PS 11: Reporting: Safe and effective systems should be established by which corruption on the project can be reported by the public, by project staff, and by the independent assessor.
PS 12: Enforcement: Enforcement measures for breach of anti-corruption commitments should include civil enforcement (e.g. disqualification from tender, termination of contracts, damages and dismissal from employment). The risk of criminal enforcement (e.g. fines and imprisonment) should be highlighted.
The PACS Templates are model agreements and tools which parties can use to assist them in implementing anti-corruption measures on projects. They can be used in their existing form, or may be modified to suit the requirements of the country and project. These templates have been designed for major projects. They will need to be simplified where they are to be used for smaller projects. Click on either the "pdf" or "word" link beside each template title below to access the template.
Template 2: Anti-Corruption Agreement (pdf) (word)
Template 3: Notices of Breach (pdf) (word)
Template 4: Disclosure Form (pdf) (word)
Template 5: Disclosure Assessment Guide (pdf) (word)
Template 6: Anti-Corruption Rules for Individuals (pdf) (word)
Template 7: Benefits Register (pdf) (word)
Template 8: Anti-Corruption Training Manual (pdf) (word)
Is PACS a public sector or private sector system?
PACS is recommended for use on public sector projects (those which are wholly or partly owned, financed or guaranteed by the government or a tax-payer funded body). As public money is at stake, it is vital that proper anti-corruption controls are put in place. However, PACS can also be used by private sector project owners.
How to use PACS
A government, a public or private sector project owner, or a funder may use PACS as follows:
Each PACS Standard lists a number of recommended measures. A government, project owner or funder can compare its existing project anti-corruption measures with the measures recommended in the PACS Standards. In undertaking this comparison, it will be assisted by the applicable Frequently Asked Questions, which provide guidance on the relevant standard.
If a government, project owner or funder determines that it is not currently implementing a recommended measure at all, it may decide to implement the measure in whole or in part. If it determines that it is currently implementing a measure, but that its implementation can be improved in accordance with the recommended measure, it can introduce improvements into its system.
The PACS Standards have been designed with the intention that they should all be used in order to achieve the maximum level of anti-corruption protection. However, implementation needs to be tailored to the size and value of the project. On major projects, the full measures may be used. On smaller projects, only some of the measures, or simplified versions of the measures, may be used.
Some or all of the PACS Templates, appropriately customised, can be used in order to implement the anti-corruption measures.
Who can require the PACS measures to be implemented on projects?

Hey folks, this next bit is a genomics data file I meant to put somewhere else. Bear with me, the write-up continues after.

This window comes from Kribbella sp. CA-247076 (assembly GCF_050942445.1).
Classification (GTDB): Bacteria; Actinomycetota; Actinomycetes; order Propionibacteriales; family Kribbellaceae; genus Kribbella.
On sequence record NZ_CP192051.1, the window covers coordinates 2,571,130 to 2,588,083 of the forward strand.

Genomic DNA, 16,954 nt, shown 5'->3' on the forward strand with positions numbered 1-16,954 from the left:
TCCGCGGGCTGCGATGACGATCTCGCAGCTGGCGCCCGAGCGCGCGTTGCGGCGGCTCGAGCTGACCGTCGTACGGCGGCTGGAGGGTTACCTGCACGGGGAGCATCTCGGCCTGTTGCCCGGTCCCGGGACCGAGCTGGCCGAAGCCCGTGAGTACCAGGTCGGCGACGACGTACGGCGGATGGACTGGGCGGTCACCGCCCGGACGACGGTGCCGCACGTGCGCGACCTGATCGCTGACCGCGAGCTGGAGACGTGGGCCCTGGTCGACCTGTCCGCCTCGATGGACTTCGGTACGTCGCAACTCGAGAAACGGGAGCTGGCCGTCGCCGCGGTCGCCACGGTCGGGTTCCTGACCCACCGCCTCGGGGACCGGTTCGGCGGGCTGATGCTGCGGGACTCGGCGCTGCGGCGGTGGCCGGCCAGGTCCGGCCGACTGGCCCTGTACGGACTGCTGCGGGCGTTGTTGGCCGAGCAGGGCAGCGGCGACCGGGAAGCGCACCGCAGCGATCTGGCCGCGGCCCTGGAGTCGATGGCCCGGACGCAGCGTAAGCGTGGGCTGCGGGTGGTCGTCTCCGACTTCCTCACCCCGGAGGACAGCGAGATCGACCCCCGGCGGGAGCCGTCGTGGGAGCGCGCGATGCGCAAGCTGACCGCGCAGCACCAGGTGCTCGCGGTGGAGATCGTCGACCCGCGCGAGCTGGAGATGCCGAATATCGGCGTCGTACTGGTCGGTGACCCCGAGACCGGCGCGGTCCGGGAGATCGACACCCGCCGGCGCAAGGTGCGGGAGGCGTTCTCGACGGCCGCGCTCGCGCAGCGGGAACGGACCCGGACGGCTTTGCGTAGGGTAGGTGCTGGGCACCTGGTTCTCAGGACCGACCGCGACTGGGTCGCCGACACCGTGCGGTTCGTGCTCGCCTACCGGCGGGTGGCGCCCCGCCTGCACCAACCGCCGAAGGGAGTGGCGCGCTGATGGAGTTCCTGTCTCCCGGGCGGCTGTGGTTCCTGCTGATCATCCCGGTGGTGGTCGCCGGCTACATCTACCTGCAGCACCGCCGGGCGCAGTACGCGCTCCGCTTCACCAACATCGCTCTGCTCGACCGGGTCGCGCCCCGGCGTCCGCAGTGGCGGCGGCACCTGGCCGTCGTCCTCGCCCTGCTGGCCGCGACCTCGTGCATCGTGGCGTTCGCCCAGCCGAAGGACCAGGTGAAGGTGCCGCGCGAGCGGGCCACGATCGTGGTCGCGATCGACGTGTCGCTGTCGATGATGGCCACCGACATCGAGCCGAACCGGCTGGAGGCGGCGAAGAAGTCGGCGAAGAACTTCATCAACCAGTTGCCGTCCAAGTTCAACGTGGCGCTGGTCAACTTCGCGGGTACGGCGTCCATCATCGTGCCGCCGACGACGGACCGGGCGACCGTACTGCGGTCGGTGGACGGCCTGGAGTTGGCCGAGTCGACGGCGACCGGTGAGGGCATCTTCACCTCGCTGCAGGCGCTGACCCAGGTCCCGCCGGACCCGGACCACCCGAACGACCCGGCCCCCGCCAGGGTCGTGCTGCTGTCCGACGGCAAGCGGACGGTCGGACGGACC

A government regulatory authority may require (through law or regulation) that some or all of the PACS measures are implemented on all public sector projects, or on public sector projects above a certain value or size.
A project funder may require some or all of the PACS measures to be implemented on all projects funded by it, or on all projects above a certain value or size. It may make this requirement a condition of providing funding.
A public or private sector project owner may decide to implement some or all of the PACS measures on its projects.
Adapting PACS to local conditions
Users of PACS should adapt the recommended PACS measures to their local requirements, taking into account their local laws and procedures.
What is meant by “corruption” in the PACS Standards?
In the PACS Standards, “corruption” is used in its widest sense to include bribery, extortion, fraud, deception, collusion, cartels, abuse of power, embezzlement, trading in influence, money laundering, and any equivalent criminal offence. Limiting “corruption” only to bribery would be a mistake, as it would miss other damaging criminal practices which can commonly occur on construction projects.
Why use PACS?
PACS is not a guarantee against corruption. However, the use of PACS will:
reduce the opportunity for corruption;
increase the chance of identifying corruption.
Therefore, the use of PACS will help:
reduce project costs;
improve project quality;
provide a level playing field for companies undertaking the works and services;
reduce the risk of a project participant being a victim of corruption in that project;
satisfy the public that corruption is being tackled.
Conditions of use of PACS
GIACC has published PACS as a free issue product as a public service. It can be downloaded, adapted and used by anyone free of charge. No-one is permitted to charge a fee for the use of PACS, or to pass PACS off as its own product.
Feed-back and improvements to PACS
GIACC welcomes suggestions on how PACS can be improved. GIACC also appreciates feedback if you have found PACS useful, or have implemented PACS in whole or in part on your projects. If you have any suggestions or feedback, please Contact GIACC.
History of PACS
PACS was first published as Consultative Edition (1) in January 2007, and was then amended and issued as Consultative Edition (2) in July 2007. After taking account of international feedback, it was published as the First Edition in May 2008. In November 2008, two additional PACS Standards were issued, Frequently Asked Questions were added, the PACS Standards were published in inter-linked web-pages rather than in a separate document, and the PACS Templates were modified. Future enhancements will be added from time to time, and the date of these enhancements will be recorded at the foot of each Standard and Template.
Page updated on 1st March 2009